Kevin Nguyen is the features editor at The Verge and the author of New Waves, a novel, now out in paperback, about friendship, grief, and the internet. Below, he recommends six other books that are both funny and ambitious.
The Haunting of Hajji Hotak and Other Stories by Jamil Jan Kochai (2022)
I remember reading "Playing Metal Gear Solid V: The Phantom Pain" and wondering how a story about a kid losing his mind playing a video game made it into The New Yorker. Three years later, the rest of Kochai's inventive collection, which excavates the emotional side effects of the war in Afghanistan, has the same stunning, darkly comedic effect. Buy it here.
Memorial by Bryan Washington (2020)
This slacker novel splits its time — and its central characters, Benson and Mike — between Houston and Osaka as a long-distance relationship deteriorates before finding its footing again. Washington is one of today's best writers when it comes to the textures of communication. At times scathing and at others moving, this is probably the contemporary novel I revisit most. Buy it here.
Post-traumatic by Chantal V. Johnson (2022)
How does one handle family trauma? For Vivian, an accomplished lawyer, she jokes about it over drinks, constantly, with friends. (Whether that's a cathartic experience or a coping mechanism is up to the reader to discover.) But beneath the cutting dialogue lies a story about the gap between what we say and how we actually feel. Buy it here.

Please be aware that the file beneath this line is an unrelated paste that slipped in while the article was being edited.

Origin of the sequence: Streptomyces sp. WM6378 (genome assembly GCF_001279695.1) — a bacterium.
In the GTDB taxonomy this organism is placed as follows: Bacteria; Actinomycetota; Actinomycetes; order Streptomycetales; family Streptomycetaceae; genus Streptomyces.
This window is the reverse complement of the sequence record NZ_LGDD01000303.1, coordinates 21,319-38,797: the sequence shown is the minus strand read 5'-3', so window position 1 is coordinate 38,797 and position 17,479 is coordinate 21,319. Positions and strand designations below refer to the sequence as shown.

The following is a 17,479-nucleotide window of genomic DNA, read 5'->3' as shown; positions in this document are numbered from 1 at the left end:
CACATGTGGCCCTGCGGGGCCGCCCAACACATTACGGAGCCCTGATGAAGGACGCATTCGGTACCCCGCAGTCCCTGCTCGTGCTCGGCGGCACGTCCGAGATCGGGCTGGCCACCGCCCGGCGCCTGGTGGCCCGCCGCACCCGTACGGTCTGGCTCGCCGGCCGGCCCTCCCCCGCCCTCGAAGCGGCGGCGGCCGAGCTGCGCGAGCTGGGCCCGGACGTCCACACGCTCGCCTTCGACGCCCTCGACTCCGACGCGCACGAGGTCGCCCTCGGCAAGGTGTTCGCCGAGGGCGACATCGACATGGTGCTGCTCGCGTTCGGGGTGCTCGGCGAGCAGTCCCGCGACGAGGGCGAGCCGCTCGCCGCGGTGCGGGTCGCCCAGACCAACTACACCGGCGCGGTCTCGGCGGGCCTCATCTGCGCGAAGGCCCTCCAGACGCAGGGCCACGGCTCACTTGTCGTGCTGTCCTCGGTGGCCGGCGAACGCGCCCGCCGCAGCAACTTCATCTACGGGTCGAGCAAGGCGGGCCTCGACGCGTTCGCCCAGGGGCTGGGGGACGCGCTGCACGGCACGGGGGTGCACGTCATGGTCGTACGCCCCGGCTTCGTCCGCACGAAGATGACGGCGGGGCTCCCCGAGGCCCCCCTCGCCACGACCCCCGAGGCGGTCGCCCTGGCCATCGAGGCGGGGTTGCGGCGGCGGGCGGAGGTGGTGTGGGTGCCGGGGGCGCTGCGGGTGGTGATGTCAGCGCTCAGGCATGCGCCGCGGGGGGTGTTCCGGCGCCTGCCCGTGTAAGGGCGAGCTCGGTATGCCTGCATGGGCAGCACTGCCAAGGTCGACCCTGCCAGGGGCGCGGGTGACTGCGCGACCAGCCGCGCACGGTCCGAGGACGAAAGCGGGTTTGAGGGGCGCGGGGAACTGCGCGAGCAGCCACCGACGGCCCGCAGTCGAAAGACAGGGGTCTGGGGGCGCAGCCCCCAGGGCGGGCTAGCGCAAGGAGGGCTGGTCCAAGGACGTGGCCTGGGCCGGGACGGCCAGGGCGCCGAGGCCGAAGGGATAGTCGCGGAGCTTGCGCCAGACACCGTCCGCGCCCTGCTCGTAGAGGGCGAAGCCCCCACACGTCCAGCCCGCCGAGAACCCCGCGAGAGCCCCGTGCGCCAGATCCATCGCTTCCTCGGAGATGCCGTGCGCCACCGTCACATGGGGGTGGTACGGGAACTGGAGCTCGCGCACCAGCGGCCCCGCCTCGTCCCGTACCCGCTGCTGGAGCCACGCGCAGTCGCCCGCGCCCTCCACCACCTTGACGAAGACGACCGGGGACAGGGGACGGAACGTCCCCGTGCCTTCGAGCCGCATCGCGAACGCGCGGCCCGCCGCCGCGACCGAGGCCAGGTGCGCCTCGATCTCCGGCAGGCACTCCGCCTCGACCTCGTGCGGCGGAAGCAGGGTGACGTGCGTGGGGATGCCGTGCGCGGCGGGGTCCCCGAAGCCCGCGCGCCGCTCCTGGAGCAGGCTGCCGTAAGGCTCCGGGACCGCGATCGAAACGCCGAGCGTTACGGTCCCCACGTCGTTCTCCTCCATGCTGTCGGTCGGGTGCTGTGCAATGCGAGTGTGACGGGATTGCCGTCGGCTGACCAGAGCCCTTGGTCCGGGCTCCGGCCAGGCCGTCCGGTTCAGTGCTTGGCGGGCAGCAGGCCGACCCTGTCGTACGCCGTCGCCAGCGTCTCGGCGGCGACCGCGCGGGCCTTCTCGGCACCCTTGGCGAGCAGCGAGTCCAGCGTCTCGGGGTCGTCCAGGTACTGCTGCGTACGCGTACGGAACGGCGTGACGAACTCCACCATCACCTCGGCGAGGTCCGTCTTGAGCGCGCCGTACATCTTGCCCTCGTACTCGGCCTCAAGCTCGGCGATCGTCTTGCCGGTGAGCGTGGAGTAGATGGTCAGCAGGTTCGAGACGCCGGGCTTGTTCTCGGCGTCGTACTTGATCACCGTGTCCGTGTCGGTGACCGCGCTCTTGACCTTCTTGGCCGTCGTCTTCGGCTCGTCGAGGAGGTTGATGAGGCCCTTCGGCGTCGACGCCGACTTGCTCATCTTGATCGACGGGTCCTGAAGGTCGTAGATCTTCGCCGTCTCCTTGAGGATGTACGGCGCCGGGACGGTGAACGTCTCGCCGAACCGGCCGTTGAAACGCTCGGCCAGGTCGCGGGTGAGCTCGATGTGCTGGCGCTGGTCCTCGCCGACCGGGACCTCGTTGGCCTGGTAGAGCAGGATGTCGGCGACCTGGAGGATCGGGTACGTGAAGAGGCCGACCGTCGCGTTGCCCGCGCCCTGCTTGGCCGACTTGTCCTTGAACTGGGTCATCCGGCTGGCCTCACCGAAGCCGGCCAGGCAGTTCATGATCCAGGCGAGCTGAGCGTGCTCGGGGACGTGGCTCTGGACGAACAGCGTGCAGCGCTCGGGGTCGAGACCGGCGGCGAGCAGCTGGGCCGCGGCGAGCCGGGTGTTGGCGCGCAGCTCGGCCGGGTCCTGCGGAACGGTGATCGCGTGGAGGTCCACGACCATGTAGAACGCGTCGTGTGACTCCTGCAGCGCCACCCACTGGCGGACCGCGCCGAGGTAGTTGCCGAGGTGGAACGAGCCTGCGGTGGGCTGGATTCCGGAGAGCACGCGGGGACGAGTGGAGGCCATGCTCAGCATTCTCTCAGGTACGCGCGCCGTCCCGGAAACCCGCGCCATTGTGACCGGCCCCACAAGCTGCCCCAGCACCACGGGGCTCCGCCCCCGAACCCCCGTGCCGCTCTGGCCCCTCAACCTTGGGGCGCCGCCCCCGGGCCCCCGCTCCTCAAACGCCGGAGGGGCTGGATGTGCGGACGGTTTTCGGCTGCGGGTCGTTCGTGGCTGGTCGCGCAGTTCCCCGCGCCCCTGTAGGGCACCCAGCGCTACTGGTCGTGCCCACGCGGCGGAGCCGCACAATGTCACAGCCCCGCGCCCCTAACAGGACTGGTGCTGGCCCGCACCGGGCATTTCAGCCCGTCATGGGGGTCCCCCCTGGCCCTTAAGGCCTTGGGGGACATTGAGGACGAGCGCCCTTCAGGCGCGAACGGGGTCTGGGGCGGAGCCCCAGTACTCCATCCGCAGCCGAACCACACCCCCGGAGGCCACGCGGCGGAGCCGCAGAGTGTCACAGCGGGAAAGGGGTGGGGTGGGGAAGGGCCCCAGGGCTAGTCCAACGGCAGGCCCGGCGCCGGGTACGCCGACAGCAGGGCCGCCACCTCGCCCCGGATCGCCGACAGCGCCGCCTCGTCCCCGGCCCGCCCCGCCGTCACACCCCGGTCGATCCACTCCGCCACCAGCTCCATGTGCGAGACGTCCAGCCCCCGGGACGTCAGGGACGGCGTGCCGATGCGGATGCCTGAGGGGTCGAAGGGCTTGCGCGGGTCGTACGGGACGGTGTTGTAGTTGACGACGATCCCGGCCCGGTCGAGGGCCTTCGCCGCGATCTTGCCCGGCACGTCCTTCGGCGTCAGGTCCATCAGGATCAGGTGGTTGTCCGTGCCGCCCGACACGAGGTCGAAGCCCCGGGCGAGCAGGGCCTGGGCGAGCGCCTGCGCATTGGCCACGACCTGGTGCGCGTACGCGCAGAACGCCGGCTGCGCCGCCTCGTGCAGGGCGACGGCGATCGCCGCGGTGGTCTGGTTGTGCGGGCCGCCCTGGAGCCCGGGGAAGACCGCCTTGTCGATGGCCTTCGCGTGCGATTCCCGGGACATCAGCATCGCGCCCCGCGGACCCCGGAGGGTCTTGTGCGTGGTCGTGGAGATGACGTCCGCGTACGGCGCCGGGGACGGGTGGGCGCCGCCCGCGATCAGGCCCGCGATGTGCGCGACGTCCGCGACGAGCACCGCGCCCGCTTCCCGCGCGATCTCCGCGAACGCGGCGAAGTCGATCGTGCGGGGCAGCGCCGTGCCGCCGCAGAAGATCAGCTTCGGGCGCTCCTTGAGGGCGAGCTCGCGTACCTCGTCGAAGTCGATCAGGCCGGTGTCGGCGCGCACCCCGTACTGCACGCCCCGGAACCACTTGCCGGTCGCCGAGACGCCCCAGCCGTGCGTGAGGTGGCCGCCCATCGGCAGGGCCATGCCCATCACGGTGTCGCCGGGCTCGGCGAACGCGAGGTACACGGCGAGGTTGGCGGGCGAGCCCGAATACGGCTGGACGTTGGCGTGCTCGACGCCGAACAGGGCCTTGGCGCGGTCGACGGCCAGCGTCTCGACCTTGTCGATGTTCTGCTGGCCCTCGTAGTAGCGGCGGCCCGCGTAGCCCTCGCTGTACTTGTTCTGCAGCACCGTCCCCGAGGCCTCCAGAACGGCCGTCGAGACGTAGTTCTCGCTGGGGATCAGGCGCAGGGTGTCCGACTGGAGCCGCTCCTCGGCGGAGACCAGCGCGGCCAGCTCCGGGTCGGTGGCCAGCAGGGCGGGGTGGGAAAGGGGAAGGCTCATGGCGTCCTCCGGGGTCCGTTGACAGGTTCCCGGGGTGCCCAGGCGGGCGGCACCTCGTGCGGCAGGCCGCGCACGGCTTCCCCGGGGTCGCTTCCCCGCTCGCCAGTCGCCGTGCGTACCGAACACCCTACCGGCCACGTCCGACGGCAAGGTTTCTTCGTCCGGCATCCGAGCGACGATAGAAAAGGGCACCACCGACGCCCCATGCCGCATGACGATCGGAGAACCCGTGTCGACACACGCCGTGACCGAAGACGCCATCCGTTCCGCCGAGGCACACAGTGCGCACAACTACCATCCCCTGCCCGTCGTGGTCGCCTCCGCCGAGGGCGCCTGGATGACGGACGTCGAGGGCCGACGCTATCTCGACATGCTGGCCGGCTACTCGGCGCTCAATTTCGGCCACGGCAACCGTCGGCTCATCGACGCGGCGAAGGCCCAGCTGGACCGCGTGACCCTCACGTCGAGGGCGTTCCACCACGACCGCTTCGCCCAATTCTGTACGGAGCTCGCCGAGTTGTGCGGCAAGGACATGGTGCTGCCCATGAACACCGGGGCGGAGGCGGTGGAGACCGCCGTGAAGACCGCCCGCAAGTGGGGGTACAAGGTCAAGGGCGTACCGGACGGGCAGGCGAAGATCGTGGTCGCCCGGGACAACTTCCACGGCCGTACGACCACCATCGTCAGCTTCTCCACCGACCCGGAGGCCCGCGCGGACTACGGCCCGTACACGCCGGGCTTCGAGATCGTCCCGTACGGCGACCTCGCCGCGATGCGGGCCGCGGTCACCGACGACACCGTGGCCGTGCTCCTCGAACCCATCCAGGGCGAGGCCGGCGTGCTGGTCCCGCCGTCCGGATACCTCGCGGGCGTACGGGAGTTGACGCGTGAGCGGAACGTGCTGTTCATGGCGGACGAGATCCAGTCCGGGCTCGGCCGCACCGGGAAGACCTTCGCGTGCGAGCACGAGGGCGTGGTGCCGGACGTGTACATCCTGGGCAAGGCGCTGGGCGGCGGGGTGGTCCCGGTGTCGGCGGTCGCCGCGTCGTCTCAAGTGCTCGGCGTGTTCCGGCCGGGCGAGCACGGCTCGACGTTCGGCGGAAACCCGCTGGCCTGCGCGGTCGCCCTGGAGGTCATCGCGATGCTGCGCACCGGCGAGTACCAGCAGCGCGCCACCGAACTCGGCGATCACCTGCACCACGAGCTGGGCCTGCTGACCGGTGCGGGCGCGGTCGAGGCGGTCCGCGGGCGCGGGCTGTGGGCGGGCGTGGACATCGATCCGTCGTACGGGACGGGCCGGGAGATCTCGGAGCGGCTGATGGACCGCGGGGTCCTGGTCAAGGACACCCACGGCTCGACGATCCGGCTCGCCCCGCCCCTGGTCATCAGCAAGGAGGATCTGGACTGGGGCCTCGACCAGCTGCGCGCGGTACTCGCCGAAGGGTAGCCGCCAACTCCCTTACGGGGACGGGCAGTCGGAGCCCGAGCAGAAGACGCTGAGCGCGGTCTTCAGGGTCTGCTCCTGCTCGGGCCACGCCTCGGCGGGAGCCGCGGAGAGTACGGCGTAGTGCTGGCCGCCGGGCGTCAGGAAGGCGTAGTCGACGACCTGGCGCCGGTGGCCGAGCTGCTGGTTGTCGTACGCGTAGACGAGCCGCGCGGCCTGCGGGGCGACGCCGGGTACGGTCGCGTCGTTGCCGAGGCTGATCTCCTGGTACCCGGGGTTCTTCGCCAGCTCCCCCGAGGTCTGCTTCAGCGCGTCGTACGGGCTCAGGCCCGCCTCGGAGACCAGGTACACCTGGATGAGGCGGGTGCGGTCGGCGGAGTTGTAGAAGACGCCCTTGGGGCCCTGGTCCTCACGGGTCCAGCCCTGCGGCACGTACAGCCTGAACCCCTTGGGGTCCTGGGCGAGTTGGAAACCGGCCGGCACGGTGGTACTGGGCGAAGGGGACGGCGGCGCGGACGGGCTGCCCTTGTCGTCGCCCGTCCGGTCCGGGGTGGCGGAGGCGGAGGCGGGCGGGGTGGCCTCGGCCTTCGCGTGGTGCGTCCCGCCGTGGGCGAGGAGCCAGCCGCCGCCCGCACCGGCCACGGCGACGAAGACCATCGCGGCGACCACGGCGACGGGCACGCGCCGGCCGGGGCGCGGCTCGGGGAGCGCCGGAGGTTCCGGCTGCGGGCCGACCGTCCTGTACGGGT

Bear by Marian Engel (1976)
A slim novel about a woman who makes love to a big bear. Pretty self-explanatory. Buy it here.
Nevada by Imogen Binnie (2013)
Maria is poor, but also unambitious. Can she just live? New York's answer to that, often, is "nah." This is a book that binds a meandering plot with a charming voice, where the self-loathing is a delight and the self-reflection is a lark. A cult classic of trans literature, Nevada was recently reissued and is as funny and vibrant as the day it was first released. Buy it here.
Mr. Boop by Alec Robbins (2022)
What would it be like to be Betty Boop's husband? Alec Robbins' homage to early-aughts web comics quickly spirals into a sharp criticism of intellectual property law and a self-referential yarn about internet fandom. It's smart, but also mostly deranged. Buy it here.
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